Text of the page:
It's a continuum. So the $40 million deal attracts a certain amount of capital, the $400 million deal attracts a certain amount of capital and the $4 billion deal attracts a certain amount of capital. So it's really where some of our -- especially the nontraded REITs to the extent that they feel they can get involved, they typically drive lower cap rates. I wouldn't say there's a good algorithm to assess the differential is when they -- when some of these passive sources of capital or income-oriented sources of capital show up, it's going to drive cap rates down.

Michael Carroll -- RBC Capital Markets -- Analyst

Okay. And then last one for me is what percentage of the assets that you typically acquire are below $40 million? That really was a large part, right?

William R. Crooker -- President, Chief Financial Officer and Treasurer

Yes, I don't have the exact percentage. I mean you can look at our earnings releases and supplementals to figure that out, but it's a very high percentage.

Michael Carroll -- RBC Capital Markets -- Analyst

Okay, great. Thanks.

Benjamin S. Butcher -- Chief Executive Officer and Chairman of the Board

We'll try and give you some numbers on that.

Operator

Our next question comes from the line of Vince Tibone with Green Street Advisors. Please proceed with your question.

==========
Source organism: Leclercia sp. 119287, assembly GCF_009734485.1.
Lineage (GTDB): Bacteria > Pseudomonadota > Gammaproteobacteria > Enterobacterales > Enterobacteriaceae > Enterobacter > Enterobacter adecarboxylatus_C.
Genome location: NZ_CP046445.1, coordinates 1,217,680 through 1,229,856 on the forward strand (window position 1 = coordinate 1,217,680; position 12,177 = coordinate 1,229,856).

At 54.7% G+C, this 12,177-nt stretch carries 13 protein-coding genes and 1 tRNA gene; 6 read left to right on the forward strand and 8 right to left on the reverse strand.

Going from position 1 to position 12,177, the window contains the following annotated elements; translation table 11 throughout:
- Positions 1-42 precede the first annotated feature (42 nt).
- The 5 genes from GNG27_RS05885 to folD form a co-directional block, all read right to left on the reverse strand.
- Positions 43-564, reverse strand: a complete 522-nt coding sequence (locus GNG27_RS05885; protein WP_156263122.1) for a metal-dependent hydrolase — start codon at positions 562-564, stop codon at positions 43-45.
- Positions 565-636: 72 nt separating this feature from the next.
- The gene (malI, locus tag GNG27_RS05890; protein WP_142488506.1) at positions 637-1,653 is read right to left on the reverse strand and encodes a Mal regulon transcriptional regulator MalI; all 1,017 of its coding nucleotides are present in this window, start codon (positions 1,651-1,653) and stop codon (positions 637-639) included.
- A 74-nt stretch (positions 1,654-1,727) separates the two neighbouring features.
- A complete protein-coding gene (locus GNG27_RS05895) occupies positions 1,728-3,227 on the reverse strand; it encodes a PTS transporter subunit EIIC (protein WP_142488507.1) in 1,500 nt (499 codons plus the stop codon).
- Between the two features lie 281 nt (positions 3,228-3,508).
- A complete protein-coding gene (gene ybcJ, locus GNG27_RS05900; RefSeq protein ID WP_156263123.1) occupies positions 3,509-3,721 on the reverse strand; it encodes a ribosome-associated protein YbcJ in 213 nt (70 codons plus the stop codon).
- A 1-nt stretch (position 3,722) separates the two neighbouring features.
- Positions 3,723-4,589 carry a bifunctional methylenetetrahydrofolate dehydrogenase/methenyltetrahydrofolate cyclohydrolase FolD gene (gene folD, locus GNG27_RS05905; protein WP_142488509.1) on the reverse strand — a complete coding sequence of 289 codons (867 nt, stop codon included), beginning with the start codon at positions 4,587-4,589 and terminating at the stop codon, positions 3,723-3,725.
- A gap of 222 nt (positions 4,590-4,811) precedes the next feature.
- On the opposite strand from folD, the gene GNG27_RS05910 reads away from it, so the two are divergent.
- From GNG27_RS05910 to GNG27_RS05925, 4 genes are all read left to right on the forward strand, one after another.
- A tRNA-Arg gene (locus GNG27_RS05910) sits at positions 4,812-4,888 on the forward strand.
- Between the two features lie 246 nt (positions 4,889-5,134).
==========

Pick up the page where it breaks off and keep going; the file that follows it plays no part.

Vince Tibone -- Green Street Advisors -- Analyst

Hi, good morning. I would like to dive into acquisition cap rates a little deeper. Can you discuss the difference in cash cap rates between stabilized 100% leased assets and vacant properties where you're taking some leasing risk? Just how much higher are the estimated stabilized cap rates for vacant buildings compared to something similar that's fully leased?

Benjamin S. Butcher -- Chief Executive Officer and Chairman of the Board

Vince, this is Ben. I thought you were going to give me an easy one. The vacant ones have zero cap rate. But you did insert stabilize. So I have to defer from that. It's probably 25 or maybe a little bit more basis points. It obviously depends on the velocity of the market, how fast it's going to be leased or projected to be leased, etc. But 25, 25-plus is probably not a bad assessment.

Vince Tibone -- Green Street Advisors -- Analyst

Okay, that's helpful. And then can you just share your kind of typical leasing outcomes on some of these vacant acquisitions or what you underwrite in terms of the amount of downtime and whatnot?

Benjamin S. Butcher -- Chief Executive Officer and Chairman of the Board